As the Planet Burns, So Do Women.

Lambrini studies History and International Relations

The relationship between gender and climate change, to some, may seem tenuously linked. Climate change, evidently, affects us all. 2022 marked the sixth warmest year on record, with the rate of global warming having doubled since 1981. Natural disasters dominated the globe in 2022, with the Pakistan floods, European drought, and Hurricane Ian in the southeast US and Cuba being clear examples amongst many others. It is, however, untrue to claim that climate change affects us all to the same degree. An analysis of socioeconomic factors highlights this and when specifically looking at gender, research has consistently shown that the effects of climate change disproportionately impact women.

Across the globe, women largely take on the role of providing food and water to their family. Women also comprise 43% of the agricultural work force world-wide and produce 60-80% of food in the world. When natural disasters strike, the ability to work or provide nutrition comes into immediate threat. This is not only as a result of the fact that the land may become infertile, but also due to systemic restrictions placed on women in dealing with this. Women are not able to access property rights across approximately half of the world’s countries, meaning that purchasing more fertile land simply is not an option. Economic injustices related to gender are thus shown to increase the devastating effects of climate change, highlighting the relationship between global warming and gender.

These effects further extend to the experiences of women in their home lives, with heightened levels of domestic violence correlating to depleting natural resources. This has been linked to the process of displacement, where women represent 80% of those displaced. It has been reported that 1 in 5 women who are displaced go on to experience sexual violence. This increase in sexual abuse also locates itself in figures that show displacement links to higher levels of child marriage and human trafficking, where in both cases the majority of victims are women. Women human rights defenders have also been subject to violence, further extending our understanding of how climate change disproportionately affects women.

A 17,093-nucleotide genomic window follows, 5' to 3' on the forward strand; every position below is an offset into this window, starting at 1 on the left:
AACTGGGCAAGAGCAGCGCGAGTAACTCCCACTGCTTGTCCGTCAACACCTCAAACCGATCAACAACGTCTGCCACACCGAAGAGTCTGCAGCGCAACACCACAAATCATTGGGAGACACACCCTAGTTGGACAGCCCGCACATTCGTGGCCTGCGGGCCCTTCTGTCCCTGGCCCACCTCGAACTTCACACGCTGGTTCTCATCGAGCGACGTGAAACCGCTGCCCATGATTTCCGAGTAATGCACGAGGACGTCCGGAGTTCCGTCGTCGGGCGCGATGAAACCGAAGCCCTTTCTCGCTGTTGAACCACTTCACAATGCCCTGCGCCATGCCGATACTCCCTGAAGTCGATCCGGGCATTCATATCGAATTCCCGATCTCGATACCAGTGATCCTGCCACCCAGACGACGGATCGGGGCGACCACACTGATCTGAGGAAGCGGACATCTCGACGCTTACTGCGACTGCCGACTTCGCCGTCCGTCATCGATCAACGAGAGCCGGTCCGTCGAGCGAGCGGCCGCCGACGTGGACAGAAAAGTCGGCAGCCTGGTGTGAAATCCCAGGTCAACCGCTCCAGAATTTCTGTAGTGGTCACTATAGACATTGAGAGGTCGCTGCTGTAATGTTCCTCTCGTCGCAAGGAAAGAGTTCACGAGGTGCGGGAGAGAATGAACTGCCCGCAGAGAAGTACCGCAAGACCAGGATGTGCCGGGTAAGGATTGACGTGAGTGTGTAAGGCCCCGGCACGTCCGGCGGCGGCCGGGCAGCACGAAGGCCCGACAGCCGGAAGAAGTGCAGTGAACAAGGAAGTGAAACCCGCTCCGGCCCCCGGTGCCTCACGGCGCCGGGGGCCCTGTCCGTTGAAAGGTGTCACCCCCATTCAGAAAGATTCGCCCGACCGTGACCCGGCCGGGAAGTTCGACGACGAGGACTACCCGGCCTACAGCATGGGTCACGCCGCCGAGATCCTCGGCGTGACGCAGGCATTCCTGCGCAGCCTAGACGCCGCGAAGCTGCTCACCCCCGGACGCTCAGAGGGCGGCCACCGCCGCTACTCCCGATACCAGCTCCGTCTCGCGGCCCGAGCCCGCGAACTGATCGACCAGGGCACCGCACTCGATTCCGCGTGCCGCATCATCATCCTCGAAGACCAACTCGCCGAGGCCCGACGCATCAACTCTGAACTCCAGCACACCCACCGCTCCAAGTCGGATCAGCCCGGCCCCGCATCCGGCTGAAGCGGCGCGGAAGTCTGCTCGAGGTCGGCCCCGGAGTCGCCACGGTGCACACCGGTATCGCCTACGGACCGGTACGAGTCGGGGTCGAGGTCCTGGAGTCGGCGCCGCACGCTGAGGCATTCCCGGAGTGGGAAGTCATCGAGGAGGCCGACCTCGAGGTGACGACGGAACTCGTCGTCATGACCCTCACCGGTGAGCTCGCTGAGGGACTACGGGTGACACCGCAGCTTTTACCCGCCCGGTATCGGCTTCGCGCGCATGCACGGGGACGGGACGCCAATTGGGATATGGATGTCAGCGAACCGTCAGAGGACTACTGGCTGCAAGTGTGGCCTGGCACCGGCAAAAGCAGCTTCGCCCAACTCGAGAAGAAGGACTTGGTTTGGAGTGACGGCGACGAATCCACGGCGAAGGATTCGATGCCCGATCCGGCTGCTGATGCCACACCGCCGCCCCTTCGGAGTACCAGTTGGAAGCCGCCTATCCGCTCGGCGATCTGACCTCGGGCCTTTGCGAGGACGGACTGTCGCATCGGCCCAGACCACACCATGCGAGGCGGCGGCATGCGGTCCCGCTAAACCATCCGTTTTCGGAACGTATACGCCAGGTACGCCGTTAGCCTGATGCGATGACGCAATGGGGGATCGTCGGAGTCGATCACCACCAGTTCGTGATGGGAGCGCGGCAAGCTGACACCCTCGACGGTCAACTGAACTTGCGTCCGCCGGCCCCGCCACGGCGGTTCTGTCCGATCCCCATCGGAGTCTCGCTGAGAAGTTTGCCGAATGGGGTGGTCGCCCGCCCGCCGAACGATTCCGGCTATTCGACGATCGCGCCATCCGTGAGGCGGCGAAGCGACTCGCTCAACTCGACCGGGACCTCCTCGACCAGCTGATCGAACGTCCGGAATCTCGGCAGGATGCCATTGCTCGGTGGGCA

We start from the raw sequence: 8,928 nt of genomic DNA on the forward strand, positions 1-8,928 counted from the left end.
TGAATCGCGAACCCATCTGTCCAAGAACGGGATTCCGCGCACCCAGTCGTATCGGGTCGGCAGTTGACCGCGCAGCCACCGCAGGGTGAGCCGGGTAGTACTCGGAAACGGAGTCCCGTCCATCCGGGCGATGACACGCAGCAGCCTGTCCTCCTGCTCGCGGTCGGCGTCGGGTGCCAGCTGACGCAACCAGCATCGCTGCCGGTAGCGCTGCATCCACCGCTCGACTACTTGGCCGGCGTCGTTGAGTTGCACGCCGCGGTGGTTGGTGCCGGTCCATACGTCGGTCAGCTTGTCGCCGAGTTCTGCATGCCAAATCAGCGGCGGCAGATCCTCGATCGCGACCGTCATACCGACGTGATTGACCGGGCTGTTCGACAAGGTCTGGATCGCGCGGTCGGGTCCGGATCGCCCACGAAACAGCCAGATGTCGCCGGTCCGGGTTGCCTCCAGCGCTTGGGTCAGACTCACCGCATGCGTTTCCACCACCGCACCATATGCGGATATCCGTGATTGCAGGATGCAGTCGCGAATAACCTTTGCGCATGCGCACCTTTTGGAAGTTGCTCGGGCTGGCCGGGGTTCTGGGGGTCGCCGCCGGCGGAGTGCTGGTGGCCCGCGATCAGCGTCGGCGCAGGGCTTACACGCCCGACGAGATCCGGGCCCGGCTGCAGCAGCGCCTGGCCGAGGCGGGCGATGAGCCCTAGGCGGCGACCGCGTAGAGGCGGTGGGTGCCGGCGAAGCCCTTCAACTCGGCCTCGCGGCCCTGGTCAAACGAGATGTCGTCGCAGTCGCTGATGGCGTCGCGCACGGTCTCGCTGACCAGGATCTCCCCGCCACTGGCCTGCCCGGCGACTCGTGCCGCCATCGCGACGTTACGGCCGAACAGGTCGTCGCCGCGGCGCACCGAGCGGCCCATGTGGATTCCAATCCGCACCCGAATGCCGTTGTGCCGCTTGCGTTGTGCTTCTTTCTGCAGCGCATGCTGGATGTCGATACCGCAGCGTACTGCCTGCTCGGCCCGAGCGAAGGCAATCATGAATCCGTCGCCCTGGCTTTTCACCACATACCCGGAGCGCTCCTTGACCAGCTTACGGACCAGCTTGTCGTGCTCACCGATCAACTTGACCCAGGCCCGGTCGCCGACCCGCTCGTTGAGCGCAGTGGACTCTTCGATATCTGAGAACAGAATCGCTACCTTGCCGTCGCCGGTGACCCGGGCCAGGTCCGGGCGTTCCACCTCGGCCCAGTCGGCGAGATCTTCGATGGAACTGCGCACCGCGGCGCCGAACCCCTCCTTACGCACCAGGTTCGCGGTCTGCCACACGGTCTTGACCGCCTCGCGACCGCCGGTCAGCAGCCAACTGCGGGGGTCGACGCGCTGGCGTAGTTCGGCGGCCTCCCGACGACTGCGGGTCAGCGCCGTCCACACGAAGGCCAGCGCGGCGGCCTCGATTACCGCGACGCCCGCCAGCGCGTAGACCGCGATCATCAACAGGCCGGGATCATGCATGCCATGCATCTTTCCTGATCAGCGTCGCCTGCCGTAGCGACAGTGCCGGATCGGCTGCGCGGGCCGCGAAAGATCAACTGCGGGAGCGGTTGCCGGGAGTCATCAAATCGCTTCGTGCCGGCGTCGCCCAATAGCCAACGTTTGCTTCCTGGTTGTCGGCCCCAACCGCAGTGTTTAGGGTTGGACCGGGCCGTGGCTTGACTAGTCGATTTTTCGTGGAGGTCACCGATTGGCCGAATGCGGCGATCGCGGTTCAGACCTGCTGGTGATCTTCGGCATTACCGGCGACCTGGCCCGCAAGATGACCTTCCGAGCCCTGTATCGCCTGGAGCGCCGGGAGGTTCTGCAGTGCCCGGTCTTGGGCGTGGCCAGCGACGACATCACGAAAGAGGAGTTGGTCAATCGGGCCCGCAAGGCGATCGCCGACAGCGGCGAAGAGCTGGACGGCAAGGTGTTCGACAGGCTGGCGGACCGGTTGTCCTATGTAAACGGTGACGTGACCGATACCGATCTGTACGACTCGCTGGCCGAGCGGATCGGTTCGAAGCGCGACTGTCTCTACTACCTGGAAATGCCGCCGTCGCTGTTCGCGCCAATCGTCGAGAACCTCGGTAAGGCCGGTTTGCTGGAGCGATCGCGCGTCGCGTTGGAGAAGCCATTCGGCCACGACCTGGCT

Integral to creating pioneering and effective solutions for climate change, is the inclusion of women. The 2015 Paris Climate Agreement indicated that the relationship between gender and climate change would be emphasised. However, out of the 110 leaders present at COP27, only 7 were women, displaying the lack of women in positions of power. This fact, as a result of many deeply systemic reasons, once again leaves women out of conversations regarding issues which affect them most. This does not mean that women are not contributing to the finding of a solution. In fact, many global climate activists are women, and women across the globe are working toward improving the environment. One clear example of the active participation of women enabling solutions is Bangladeshi women, who are faced with the issue of growing water salinity, which the consumption of can have disastrous effects on their reproductive systems. In order to collect potable water innovative solutions have emerged as a result of their local knowledge amongst other factors. This example reflects many others across the globe and highlights the urgency of including women in the climate discourse. The truth of the matter is women are not reflected in institutions dealing with this issue to the extent that is necessary. Only when this is achieved will the relationship between gender and climate change begin to dissipate.



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